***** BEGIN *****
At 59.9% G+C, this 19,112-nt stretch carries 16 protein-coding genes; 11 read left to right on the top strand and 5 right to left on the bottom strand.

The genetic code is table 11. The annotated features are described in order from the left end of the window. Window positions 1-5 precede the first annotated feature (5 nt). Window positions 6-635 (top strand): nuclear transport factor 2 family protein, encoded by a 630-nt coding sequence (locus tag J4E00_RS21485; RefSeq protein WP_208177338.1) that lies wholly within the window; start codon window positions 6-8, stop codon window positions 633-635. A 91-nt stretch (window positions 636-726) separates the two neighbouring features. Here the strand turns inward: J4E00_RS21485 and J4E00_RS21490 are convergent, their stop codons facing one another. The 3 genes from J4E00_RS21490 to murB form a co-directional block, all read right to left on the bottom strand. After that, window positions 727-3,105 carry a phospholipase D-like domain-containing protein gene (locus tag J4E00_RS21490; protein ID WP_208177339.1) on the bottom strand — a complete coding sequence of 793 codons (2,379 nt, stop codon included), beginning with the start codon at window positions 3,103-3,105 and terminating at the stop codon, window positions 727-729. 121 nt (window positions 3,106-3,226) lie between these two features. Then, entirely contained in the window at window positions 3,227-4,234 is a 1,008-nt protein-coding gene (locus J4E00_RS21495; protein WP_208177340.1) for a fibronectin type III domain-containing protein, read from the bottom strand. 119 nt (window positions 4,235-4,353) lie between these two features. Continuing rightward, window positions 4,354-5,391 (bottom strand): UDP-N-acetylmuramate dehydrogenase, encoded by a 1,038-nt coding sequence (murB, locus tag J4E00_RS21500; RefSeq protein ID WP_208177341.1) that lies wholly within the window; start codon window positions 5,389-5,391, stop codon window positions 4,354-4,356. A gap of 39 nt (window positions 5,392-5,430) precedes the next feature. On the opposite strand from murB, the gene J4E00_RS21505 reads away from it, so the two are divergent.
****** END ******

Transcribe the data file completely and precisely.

At 59.9% G+C, this 19,112-nt stretch carries 16 protein-coding genes; 11 read left to right on the top strand and 5 right to left on the bottom strand.

The genetic code is table 11. The annotated features are described in order from the left end of the window. Window positions 1-5 precede the first annotated feature (5 nt). Window positions 6-635 (top strand): nuclear transport factor 2 family protein, encoded by a 630-nt coding sequence (locus tag J4E00_RS21485; RefSeq protein WP_208177338.1) that lies wholly within the window; start codon window positions 6-8, stop codon window positions 633-635. A 91-nt stretch (window positions 636-726) separates the two neighbouring features. Here the strand turns inward: J4E00_RS21485 and J4E00_RS21490 are convergent, their stop codons facing one another. The 3 genes from J4E00_RS21490 to murB form a co-directional block, all read right to left on the bottom strand. After that, window positions 727-3,105 carry a phospholipase D-like domain-containing protein gene (locus tag J4E00_RS21490; protein ID WP_208177339.1) on the bottom strand — a complete coding sequence of 793 codons (2,379 nt, stop codon included), beginning with the start codon at window positions 3,103-3,105 and terminating at the stop codon, window positions 727-729. 121 nt (window positions 3,106-3,226) lie between these two features. Then, entirely contained in the window at window positions 3,227-4,234 is a 1,008-nt protein-coding gene (locus J4E00_RS21495; protein WP_208177340.1) for a fibronectin type III domain-containing protein, read from the bottom strand. 119 nt (window positions 4,235-4,353) lie between these two features. Continuing rightward, window positions 4,354-5,391 (bottom strand): UDP-N-acetylmuramate dehydrogenase, encoded by a 1,038-nt coding sequence (murB, locus tag J4E00_RS21500; RefSeq protein ID WP_208177341.1) that lies wholly within the window; start codon window positions 5,389-5,391, stop codon window positions 4,354-4,356. A gap of 39 nt (window positions 5,392-5,430) precedes the next feature. On the opposite strand from murB, the gene J4E00_RS21505 reads away from it, so the two are divergent.